Top Biden administration officials have met with the Mexican president to discuss fentanyl, migration and security concerns. Their visit comes at a fraught time. The Biden administration just greenlit the construction of more border wall in Texas, amid political pressure over migration—and despite Biden’s 2020 promise to voters to not build “another foot.” Meanwhile, Democrats in Congress are fighting back on Republicans’ repeated threats of military strikes against Mexican groups blamed for trafficking fentanyl into the United States.
On October 5, the US delegation—including Secretary of State Anthony Blinken, Attorney General Merrick Garland and Homeland Security Secretary Alejandro Mayorkas—met with President Andrés Manuel López Obrador (“AMLO”) and members of his cabinet.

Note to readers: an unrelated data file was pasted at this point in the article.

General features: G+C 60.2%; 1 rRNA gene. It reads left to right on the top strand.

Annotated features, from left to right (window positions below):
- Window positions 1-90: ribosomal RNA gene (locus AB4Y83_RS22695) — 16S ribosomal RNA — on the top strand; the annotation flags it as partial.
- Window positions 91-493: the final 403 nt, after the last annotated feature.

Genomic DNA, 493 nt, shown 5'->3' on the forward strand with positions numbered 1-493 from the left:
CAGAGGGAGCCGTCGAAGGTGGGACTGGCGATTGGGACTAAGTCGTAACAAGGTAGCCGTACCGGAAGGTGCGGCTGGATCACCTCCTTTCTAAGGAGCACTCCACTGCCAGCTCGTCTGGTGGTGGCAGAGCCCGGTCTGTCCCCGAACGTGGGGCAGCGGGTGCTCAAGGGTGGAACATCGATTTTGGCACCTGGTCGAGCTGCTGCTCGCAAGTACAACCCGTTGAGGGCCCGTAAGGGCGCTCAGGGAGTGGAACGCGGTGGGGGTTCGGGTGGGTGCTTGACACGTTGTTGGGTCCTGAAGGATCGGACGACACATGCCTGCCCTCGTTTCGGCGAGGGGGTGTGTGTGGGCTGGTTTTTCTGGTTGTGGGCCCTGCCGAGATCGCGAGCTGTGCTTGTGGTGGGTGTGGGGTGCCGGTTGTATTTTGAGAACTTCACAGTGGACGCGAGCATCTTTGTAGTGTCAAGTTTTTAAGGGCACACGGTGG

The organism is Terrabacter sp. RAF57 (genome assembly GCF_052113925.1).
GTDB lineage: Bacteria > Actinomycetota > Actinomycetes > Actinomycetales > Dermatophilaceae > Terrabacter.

Biden officials spoke with their Mexican counterparts about efforts to prevent fentanyl transiting through Mexico, and the importation of chemical precursors from China. Days earlier, the Biden administration had announced indictments and sanctions against eight Chinese companies blamed for this.
US officials were expected to demand that Mexico take more police action to shut down fentanyl labs and seize chemical shipments coming from abroad.
Blinken praised the US-Mexico trade relationship in a statement, and said the two countries must “preserve the connections, the bonds that tie us together.” He also stated that the US government must take action about the “influx of guns coming from the United States to Mexico. We have a responsibility to help them do something about that.”